Metaclassy’s Byword is one of the finest Markdown text editors for iOS and OS X. On the Mac, a great selection of keyboard shortcuts and support for native full-screen mode make Byword an experience that’s both powerful and intuitive; on iPhones and iPads, the app’s excellent MultiMarkdown previews allow the Markdown-savvy writer to always keep an eye on the final outcome of a document. With sync (both through iCloud and Dropbox) and solid exporting options (including PDF), Byword has become many’s preferred solution to write down thoughts and longer essays – with a focus on Markdown, rich text, and cross-device availability of documents.
Byword 2.0, released today for iOS and OS X, introduces new publishing options for WordPress, Tumblr, Evernote, Blogger, and Scriptogram, more robust sync with offline support and better conflict resolution, and several other enhancements. I have been testing Byword on all my devices for the past month, pointing the app to my /Apps/ folder in Dropbox where all my text files are stored. (more…)
In the years I’ve spent using and recommending Evernote, I’ve always noticed a chasm between people who rely on the service to store reference material and notes, and those who want to also use Evernote as a “getting things done” system to keep track of their todos. The topic has been widely discussed on the Internet, with smart folks such as Sven Fechner and Fraser Speirs delving deeper into the subject of Evernote as a GTD system. Tutorials and eBooks have been published with tips on how to use tags and saved searches to turn Evernote into an app capable of equally handling documents, notes, and todos under a single, searchable archive. Clearly, there was a demand for a task management feature built right into Evernote.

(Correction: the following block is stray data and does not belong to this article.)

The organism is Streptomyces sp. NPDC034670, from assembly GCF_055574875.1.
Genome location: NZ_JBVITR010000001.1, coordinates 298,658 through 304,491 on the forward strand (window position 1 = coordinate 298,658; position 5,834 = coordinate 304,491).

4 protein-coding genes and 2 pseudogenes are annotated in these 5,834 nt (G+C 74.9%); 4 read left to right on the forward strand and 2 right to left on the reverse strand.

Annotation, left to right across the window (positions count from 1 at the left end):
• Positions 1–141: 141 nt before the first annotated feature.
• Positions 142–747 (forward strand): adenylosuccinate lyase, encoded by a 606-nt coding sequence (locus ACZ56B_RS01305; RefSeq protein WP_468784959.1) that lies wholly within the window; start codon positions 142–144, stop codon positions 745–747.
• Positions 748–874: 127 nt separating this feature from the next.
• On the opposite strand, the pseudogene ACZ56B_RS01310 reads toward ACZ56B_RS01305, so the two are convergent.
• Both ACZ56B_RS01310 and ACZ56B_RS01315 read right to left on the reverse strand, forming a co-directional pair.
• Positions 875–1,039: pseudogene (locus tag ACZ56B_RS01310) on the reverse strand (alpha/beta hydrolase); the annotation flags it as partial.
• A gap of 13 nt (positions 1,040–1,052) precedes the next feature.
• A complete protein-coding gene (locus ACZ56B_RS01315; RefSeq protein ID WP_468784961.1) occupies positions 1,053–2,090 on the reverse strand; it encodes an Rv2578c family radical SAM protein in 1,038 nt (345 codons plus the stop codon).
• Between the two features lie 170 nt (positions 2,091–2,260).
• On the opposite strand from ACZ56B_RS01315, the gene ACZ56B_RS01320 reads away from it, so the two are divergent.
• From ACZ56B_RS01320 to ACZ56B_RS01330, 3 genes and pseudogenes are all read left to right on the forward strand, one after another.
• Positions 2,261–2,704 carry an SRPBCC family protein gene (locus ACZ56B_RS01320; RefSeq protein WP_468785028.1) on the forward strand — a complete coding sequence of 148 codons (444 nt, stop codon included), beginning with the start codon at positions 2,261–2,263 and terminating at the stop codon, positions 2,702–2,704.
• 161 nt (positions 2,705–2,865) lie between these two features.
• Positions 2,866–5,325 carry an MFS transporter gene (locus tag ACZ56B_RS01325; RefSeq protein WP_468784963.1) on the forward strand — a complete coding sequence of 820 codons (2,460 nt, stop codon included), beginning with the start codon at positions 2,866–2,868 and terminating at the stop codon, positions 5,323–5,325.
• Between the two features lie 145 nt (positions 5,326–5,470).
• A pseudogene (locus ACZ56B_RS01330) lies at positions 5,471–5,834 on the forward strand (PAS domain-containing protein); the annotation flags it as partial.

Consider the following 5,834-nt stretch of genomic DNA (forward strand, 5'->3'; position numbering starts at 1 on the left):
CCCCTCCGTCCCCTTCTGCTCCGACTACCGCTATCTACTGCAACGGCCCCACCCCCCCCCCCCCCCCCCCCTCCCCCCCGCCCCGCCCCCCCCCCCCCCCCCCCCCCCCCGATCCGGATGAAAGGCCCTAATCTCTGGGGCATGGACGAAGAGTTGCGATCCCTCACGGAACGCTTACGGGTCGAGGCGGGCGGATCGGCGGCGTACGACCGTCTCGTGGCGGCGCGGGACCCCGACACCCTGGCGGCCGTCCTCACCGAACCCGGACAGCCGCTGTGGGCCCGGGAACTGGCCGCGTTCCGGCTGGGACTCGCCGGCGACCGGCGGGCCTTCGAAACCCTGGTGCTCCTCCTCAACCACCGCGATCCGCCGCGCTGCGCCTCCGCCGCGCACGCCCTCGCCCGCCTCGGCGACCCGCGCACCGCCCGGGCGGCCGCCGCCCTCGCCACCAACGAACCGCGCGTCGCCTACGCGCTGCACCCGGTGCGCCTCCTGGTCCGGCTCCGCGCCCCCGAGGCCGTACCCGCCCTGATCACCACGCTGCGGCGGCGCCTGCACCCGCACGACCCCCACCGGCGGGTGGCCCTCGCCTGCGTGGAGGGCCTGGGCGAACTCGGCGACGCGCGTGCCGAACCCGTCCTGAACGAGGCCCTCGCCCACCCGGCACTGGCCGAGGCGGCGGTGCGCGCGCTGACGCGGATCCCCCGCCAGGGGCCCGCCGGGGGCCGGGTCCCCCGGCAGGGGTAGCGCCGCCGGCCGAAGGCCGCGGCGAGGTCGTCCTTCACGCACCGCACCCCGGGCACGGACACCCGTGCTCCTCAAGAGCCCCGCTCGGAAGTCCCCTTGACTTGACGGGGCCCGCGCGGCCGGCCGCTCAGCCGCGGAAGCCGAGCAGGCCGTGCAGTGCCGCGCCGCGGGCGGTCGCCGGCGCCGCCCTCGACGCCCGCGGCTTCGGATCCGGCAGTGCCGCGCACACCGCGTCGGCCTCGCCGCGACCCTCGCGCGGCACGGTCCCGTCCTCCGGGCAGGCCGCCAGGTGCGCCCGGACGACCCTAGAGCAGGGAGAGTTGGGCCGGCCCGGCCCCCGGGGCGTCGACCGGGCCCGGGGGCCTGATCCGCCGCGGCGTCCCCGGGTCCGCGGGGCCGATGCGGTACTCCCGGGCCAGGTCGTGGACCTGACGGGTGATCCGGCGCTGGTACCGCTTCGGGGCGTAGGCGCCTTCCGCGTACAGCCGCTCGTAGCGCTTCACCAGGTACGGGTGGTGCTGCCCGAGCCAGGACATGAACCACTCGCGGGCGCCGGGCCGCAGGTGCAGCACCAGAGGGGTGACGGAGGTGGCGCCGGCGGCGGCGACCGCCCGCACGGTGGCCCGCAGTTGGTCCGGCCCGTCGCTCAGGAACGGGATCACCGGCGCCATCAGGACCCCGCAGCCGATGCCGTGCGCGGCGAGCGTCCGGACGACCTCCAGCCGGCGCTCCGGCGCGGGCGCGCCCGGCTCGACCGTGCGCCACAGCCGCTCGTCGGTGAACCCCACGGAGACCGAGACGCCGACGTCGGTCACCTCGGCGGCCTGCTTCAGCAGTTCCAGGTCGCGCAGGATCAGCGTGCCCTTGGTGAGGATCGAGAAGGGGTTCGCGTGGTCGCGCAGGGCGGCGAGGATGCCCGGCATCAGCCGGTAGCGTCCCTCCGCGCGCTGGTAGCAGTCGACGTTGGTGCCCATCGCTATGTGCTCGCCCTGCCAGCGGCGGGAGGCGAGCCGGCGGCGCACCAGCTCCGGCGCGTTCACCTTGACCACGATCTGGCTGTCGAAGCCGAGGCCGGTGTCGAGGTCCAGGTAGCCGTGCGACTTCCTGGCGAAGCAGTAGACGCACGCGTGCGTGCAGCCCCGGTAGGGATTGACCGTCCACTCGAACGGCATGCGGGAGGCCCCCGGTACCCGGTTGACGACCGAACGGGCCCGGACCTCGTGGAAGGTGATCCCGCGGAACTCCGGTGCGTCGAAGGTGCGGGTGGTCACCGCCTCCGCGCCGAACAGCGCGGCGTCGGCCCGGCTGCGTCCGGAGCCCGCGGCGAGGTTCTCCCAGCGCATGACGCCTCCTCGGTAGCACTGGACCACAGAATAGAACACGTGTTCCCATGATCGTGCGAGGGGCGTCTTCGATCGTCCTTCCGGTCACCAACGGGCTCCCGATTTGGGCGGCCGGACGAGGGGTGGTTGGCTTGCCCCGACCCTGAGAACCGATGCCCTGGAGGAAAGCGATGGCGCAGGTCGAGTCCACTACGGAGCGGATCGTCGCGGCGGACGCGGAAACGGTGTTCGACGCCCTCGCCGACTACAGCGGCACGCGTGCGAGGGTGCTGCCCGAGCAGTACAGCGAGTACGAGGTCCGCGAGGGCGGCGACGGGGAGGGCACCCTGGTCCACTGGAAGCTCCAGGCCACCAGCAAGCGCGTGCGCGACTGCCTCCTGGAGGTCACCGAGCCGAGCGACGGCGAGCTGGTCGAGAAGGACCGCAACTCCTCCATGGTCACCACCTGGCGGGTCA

This is a great collection of Evernote workflows by my friend Sean Korzdorfer. I have been trying them for the past hour, and I’m impressed by the search workflows with filters for note content, attachments, and dates.
A collection of 10 DRM-free Evernote screencasts by my friend Bradley Chambers. I watched the videos, and I think Bradley did a good job in providing a general overview of Evernote, as well as offering some useful tips on how to use it on OS X and iOS.
A nice update to Penultimate has been released today. This is the first major update to hit the App Store since I first reviewed the (re)launch of Penultimate with version 4.0.
Penultimate 4.1 lets Premium Evernote users to access every item in the Paper Shop for free (which is a nice and welcome extra) and to set a passcode lock for enhanced security. There are new options to pause syncing with Evernote (good when traveling or if you simply lack an always-on Internet connection), sign out and switch users, and have the app suggest notebook titles based on location and calendar events (a feature also shared with Evernote). My favorite subtle improvement, however, is that Penultimate now shows the last page you were editing directly in a notebook’s cover.